Sirolimus affects cardiomyocytes to reduce left ventricular mass in heart transplant recipients

Sudhir S. Kushwaha, Eugenia Raichlin, Yuri Sheinin, Walter K. Kremers, Krishnaswamy Chandrasekaran, Gregory J. Brunn, Jeffrey L. Platt

Research output: Contribution to journalArticlepeer-review

41 Scopus citations


Aims: The cellular mechanisms underlying cardiac hypertrophy may result from changes in cardiac myocyte growth and differentiation. We tested whether sirolimus, an immunosuppressive agent that inhibits mTOR, a protein that regulates cell division and differentiation, might modify cardiac hypertrophy after cardiac transplantation. Methods and results: Fifty-eight cardiac transplant recipients were withdrawn from treatment with calcineurin inhibitors (CNIs) and treated with sirolimus. Eighty-three control subjects were maintained on CNIs. After 12 months, left ventricular (LV) mass decreased from 196.15 ± 48.28 to 182.21 ± 43.56 g (P = 0.05) and LV mass index from 99.25 ± 20.08 to 93.82 ± 20.22 g/m2 (P = 0.031) in sirolimus-treated subjects but did not change in controls. The left atrial volume index of sirolimus-treated subjects decreased from 52.44 ± 17.22 to 48.40 ± 15.14 cc/m2 (P = 0.008) and increased from 52.07 ± 19.45 to 57.03 ± 19.93 cc/m2 (P = 0.0012) in controls. The difference between the groups was independent of blood pressure. The number of cells in myocardial biopsies positive for p27Kip1, a protein induced by mTOR inhibition, increased in sirolimus-treated subjects (P = 0.0005) and did not change in controls (P = 0.54) suggesting sirolimus acted directly on myocardium. Conclusion: Sirolimus may inhibit adverse ventricular remodelling resulting in cardiac hypertrophy and have potential in the treatment of conditions in which severe hypertrophy compromises cardiac function.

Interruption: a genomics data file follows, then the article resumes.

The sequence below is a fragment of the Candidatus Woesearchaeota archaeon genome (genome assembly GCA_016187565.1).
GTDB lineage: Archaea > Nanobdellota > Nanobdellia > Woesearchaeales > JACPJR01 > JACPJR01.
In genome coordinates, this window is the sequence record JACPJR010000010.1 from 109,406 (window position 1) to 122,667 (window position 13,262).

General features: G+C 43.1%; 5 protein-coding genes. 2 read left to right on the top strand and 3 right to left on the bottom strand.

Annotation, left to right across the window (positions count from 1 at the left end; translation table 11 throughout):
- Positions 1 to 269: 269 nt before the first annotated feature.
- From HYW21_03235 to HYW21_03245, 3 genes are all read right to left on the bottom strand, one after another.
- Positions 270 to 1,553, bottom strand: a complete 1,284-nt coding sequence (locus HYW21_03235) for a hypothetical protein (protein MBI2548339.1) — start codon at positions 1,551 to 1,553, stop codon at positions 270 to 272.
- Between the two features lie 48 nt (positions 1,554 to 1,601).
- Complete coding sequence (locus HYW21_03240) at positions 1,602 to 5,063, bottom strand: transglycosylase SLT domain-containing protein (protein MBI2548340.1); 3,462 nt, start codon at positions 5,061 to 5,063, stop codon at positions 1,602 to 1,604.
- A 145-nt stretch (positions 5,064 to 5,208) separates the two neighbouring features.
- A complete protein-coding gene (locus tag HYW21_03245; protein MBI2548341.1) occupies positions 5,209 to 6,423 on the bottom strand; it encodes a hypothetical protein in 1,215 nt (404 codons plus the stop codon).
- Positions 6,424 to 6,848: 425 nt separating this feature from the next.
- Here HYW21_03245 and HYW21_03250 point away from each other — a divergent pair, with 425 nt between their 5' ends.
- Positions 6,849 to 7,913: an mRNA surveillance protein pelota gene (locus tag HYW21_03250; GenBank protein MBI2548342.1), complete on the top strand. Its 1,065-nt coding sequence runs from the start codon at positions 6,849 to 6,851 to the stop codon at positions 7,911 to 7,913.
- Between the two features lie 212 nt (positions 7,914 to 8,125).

Original languageEnglish (US)
Pages (from-to)2742-2750
Number of pages9
JournalEuropean heart journal
Issue number22
StatePublished - Nov 2008


  • Cardiac transplantation
  • Left ventricular hypertrophy
  • Remodeling
  • Sirolimus

ASJC Scopus subject areas

  • Cardiology and Cardiovascular Medicine


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